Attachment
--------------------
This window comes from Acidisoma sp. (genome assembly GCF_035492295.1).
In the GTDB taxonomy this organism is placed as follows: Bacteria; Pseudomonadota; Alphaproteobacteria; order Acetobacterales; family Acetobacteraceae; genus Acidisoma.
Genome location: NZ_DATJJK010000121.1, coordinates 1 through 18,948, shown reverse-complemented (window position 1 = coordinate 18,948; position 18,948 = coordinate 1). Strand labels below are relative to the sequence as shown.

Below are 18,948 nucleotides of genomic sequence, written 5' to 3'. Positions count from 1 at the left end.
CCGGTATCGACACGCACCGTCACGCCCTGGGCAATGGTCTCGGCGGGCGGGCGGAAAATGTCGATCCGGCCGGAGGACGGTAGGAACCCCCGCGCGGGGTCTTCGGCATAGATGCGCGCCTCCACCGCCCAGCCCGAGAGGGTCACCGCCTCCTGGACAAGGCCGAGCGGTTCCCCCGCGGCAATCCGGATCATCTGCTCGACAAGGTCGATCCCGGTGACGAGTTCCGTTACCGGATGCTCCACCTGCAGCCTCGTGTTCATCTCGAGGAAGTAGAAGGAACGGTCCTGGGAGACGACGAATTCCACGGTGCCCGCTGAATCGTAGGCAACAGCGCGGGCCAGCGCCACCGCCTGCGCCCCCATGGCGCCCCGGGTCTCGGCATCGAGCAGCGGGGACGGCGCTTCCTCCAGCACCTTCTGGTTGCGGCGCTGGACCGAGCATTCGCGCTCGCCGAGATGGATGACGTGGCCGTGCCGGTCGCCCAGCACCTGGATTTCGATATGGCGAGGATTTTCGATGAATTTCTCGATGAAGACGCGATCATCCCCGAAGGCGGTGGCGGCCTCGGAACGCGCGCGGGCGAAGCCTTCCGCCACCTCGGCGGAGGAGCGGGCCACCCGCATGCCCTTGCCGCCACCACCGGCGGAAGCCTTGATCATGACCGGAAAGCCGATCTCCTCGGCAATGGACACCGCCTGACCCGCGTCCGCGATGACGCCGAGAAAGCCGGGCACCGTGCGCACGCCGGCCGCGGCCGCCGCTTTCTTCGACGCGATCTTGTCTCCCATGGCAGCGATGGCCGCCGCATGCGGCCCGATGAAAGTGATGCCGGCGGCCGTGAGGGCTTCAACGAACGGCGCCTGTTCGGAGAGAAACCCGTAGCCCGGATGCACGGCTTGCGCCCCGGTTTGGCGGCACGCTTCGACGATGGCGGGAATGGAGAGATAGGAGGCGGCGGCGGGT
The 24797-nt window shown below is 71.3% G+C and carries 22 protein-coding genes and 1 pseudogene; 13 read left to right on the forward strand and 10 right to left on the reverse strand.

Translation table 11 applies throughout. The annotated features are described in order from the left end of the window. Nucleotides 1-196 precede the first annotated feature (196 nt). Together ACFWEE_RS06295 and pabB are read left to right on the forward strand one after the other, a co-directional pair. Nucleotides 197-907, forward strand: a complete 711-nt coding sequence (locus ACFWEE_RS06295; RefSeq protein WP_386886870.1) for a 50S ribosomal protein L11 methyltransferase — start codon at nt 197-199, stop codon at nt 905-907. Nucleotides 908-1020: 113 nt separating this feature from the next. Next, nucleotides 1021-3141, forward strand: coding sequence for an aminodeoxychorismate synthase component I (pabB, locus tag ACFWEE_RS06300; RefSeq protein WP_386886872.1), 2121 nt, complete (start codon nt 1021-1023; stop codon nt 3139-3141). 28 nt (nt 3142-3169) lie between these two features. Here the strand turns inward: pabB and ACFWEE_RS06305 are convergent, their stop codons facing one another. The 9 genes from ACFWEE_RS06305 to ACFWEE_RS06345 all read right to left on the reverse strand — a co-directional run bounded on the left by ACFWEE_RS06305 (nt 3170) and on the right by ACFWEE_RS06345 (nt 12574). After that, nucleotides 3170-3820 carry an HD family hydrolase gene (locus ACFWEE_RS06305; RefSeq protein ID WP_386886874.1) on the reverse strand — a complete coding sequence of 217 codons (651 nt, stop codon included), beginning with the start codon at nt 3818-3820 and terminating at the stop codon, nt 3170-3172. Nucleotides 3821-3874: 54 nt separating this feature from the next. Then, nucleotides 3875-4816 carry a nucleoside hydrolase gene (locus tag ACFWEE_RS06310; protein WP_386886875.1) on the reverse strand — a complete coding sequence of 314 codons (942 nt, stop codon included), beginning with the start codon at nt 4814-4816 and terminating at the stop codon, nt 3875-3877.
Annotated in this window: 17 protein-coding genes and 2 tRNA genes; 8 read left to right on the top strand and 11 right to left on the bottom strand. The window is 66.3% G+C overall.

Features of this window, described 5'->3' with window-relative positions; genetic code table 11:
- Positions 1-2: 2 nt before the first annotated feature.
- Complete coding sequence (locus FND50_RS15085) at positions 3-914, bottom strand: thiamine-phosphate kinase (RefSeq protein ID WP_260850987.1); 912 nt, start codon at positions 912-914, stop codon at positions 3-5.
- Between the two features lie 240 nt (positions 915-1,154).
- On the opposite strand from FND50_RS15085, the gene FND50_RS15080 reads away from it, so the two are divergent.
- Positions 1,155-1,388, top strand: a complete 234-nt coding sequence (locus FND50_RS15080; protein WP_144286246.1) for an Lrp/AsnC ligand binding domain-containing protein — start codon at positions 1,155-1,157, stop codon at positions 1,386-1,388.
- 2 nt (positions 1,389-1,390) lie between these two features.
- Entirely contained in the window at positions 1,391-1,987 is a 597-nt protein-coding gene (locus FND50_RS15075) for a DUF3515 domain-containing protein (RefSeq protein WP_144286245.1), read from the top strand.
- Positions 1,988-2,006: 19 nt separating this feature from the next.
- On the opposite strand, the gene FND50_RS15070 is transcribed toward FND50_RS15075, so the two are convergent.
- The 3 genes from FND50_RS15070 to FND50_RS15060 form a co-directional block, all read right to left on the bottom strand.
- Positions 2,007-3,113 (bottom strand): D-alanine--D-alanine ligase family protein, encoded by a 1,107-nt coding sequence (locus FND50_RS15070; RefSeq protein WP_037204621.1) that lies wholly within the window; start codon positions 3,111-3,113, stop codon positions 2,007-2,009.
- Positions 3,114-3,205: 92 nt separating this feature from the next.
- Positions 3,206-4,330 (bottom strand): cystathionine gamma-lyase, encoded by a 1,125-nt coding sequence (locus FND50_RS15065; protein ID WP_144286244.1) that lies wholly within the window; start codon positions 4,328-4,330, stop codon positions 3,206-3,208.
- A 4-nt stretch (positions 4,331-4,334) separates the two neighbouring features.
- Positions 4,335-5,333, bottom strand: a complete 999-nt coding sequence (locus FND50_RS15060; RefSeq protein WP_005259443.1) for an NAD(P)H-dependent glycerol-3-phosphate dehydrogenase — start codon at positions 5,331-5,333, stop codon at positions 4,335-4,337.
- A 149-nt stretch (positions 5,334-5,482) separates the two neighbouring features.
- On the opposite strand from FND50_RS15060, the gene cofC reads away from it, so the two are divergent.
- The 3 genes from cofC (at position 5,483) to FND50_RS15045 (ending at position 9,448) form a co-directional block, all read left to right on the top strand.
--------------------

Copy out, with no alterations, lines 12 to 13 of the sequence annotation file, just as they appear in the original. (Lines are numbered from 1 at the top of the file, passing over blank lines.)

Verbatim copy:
- Between the two features lie 240 nt (positions 915-1,154).
- On the opposite strand from FND50_RS15085, the gene FND50_RS15080 reads away from it, so the two are divergent.